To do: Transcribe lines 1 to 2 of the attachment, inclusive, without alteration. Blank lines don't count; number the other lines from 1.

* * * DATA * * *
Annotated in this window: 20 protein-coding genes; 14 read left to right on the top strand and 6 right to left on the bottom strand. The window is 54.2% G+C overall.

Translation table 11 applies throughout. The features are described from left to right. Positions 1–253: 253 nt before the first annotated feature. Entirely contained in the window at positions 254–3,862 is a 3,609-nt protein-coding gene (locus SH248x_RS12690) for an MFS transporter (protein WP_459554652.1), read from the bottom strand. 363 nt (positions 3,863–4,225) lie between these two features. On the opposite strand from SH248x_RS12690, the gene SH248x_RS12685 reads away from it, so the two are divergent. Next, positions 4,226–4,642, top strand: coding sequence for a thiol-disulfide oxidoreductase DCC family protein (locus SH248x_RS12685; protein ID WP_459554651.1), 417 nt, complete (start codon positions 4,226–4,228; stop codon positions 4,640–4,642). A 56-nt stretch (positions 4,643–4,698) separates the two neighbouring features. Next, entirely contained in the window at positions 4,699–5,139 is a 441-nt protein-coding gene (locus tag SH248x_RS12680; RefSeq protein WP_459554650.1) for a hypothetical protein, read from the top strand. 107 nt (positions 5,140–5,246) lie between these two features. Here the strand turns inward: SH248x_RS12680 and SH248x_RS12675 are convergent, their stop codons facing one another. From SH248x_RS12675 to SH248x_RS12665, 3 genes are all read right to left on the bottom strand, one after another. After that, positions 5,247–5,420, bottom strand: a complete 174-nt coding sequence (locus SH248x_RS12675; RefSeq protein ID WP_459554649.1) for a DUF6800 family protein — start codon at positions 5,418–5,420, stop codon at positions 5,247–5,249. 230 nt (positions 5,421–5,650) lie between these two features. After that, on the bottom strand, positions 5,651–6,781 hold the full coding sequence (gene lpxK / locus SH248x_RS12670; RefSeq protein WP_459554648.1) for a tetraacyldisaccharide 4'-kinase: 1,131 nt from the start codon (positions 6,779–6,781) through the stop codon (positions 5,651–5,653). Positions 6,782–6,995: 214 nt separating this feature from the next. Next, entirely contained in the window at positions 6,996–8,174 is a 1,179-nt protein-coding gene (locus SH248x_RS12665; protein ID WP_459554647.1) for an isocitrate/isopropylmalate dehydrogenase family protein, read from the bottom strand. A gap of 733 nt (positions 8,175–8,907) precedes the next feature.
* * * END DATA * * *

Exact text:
Annotated in this window: 20 protein-coding genes; 14 read left to right on the top strand and 6 right to left on the bottom strand. The window is 54.2% G+C overall.

Translation table 11 applies throughout. The features are described from left to right. Positions 1–253: 253 nt before the first annotated feature. Entirely contained in the window at positions 254–3,862 is a 3,609-nt protein-coding gene (locus SH248x_RS12690) for an MFS transporter (protein WP_459554652.1), read from the bottom strand. 363 nt (positions 3,863–4,225) lie between these two features. On the opposite strand from SH248x_RS12690, the gene SH248x_RS12685 reads away from it, so the two are divergent. Next, positions 4,226–4,642, top strand: coding sequence for a thiol-disulfide oxidoreductase DCC family protein (locus SH248x_RS12685; protein ID WP_459554651.1), 417 nt, complete (start codon positions 4,226–4,228; stop codon positions 4,640–4,642). A 56-nt stretch (positions 4,643–4,698) separates the two neighbouring features. Next, entirely contained in the window at positions 4,699–5,139 is a 441-nt protein-coding gene (locus tag SH248x_RS12680; RefSeq protein WP_459554650.1) for a hypothetical protein, read from the top strand. 107 nt (positions 5,140–5,246) lie between these two features. Here the strand turns inward: SH248x_RS12680 and SH248x_RS12675 are convergent, their stop codons facing one another. From SH248x_RS12675 to SH248x_RS12665, 3 genes are all read right to left on the bottom strand, one after another. After that, positions 5,247–5,420, bottom strand: a complete 174-nt coding sequence (locus SH248x_RS12675; RefSeq protein ID WP_459554649.1) for a DUF6800 family protein — start codon at positions 5,418–5,420, stop codon at positions 5,247–5,249. 230 nt (positions 5,421–5,650) lie between these two features. After that, on the bottom strand, positions 5,651–6,781 hold the full coding sequence (gene lpxK / locus SH248x_RS12670; RefSeq protein WP_459554648.1) for a tetraacyldisaccharide 4'-kinase: 1,131 nt from the start codon (positions 6,779–6,781) through the stop codon (positions 5,651–5,653). Positions 6,782–6,995: 214 nt separating this feature from the next. Next, entirely contained in the window at positions 6,996–8,174 is a 1,179-nt protein-coding gene (locus SH248x_RS12665; protein ID WP_459554647.1) for an isocitrate/isopropylmalate dehydrogenase family protein, read from the bottom strand. A gap of 733 nt (positions 8,175–8,907) precedes the next feature.